It was cool here today, and it is supposed to be 45F tonight. It got me thinking about getting the bird feeders ready.
Throughout the year, during the times that we don’t have hummingbird or seed feeders out we still hear birds. During the nesting season their calls are nearly incessant, but there are less as the season progresses. What do they do the rest of the year when they aren’t concentrating on raising a family? Some hang out all year because we get them at the seed and suet feeders, but others leave for warmer climes. And some that come to our winter feeders came from somewhere more arboreal and think this is balmy.
There is one group that stays here all year, noisily talking over whatever they talk about, the crows.
Some people hate crows. They are crop raiders, no doubt. My mother used to sing a bedtime song about making a scarecrow. The only lyrics I remember are, “Ah shaw”, said the crow, “I’ll just let your old corn grow.”
Crows are sometimes portrayed as symbols of ugliness. The literary collective word for crows is a murder of crows. Ravens, on the other hand, cousins of crows, are referred to as a congress of ravens. They aren’t that different.
The cartoon characters, Heckle and Jeckle were deemed to be racist symbols. I guess they were, and I was just too young to get it. They mean different things to different people, and in different cultures.
Joni Mitchell “Black Crow”
“There's a crow flying
Black and ragged
Tree to tree
He's black as the highway that's leading me
Now he's diving down
To pick up on something shiny
I feel like that black crow
In a blue sky.”
Townes Van Zandt “Black Crow Blues”
“Well, the black crow's a-screaming, the yellow sun's warm
And the grass tumbles tall down the hill
There's a cold wind building, it's bringin' a storm
When the call of the black crow goes still
When the call of the black crow goes still”
The Apsáalooke who were called Crow by English speakers, call themselves Crow today, for the most part. Their name, pronounced something like, Ahp sah loo key, actually translated “children of the large beaked bird.” English speakers somehow took that bird to be a crow. Could have been a heron.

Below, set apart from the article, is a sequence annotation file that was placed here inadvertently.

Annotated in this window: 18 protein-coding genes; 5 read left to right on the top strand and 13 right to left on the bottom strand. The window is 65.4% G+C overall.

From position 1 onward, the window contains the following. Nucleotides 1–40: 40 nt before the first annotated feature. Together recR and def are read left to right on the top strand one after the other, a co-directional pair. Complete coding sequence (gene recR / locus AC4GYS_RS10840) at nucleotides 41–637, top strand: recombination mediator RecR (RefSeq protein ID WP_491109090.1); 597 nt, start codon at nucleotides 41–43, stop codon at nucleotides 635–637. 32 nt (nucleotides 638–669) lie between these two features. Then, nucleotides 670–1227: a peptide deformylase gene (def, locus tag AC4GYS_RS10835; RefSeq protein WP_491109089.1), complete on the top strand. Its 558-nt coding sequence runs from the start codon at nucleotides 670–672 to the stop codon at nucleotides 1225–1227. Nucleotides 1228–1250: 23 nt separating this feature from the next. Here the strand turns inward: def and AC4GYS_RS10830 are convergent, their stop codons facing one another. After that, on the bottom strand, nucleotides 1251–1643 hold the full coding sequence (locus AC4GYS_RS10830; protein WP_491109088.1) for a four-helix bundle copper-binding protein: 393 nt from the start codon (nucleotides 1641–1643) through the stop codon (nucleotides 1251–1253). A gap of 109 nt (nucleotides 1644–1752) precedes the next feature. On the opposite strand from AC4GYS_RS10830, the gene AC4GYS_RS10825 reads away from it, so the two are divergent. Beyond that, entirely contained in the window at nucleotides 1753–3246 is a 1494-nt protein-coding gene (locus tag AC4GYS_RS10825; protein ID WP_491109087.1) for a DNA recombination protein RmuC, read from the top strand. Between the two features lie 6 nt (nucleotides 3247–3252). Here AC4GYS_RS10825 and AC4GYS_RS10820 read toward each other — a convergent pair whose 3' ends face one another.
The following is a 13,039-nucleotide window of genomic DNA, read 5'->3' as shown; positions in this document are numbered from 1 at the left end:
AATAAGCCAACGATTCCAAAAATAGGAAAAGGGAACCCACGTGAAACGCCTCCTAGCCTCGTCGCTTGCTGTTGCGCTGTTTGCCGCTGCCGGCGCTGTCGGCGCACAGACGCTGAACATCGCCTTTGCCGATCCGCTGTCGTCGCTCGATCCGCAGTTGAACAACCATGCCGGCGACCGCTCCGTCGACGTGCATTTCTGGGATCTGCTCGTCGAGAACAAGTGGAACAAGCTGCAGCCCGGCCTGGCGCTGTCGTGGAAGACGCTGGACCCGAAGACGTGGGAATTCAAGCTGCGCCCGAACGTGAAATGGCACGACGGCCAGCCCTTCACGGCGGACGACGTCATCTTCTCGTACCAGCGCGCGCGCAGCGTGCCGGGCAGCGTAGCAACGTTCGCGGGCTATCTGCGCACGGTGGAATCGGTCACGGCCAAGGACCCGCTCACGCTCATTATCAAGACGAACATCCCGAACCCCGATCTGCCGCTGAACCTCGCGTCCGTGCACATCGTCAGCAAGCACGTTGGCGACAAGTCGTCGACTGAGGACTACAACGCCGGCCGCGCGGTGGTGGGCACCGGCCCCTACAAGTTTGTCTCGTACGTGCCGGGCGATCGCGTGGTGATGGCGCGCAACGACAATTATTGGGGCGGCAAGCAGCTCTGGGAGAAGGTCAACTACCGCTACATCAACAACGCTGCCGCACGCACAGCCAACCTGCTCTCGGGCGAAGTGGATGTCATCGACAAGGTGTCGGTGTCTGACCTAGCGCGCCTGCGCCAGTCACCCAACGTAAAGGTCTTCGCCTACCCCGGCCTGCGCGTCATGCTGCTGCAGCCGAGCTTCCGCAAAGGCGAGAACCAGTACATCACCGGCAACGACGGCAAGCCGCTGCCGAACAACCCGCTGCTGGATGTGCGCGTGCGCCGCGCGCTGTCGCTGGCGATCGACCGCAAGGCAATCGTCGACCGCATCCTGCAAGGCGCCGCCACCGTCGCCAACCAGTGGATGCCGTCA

I sort of want it to have been a crow, because I like crows. They aren’t just smart, they communicate in ways that aren’t fully understood, and some make tools. They are also capable of misrepresentation and theft from each other. We seem to vilify creatures that are most like us.
I wonder, “How much like humans are crows?” Are there some who just seem to have “black souls”? Are there outcasts? Do they sometimes act heroically? Do they have a hierarchy? They do seem to mourn their dead. Silent vigils have been observed where crows congregate in the trees above a dead comrade, sit for some time in silence, and then silently fly away, en masse.
There seems to be some message encoded in the pitch, number, spacing, and duration of their common “caw”. They have another call which I have heard pairs use during their mating ritual that I have heard at other times, unrelated to mating. They know what it means. I don’t.
We have all heard a crow call near us, heard others answer from far away, and then heard a conversation as others joined in and they congregated somewhere. What are they saying? “Soups on?”
We throw old bread and corn in the yard. A crow (the same crow?) is often seated in a pine near the back drive. It will spy the treats, call others and after a bit we will see them feeding in the yard. Lynn read that they recognize faces and associate good and bad behavior with individuals. She always looks up to let them know who she is. The crows are much less wary than they once were. But, I think, they understand treachery.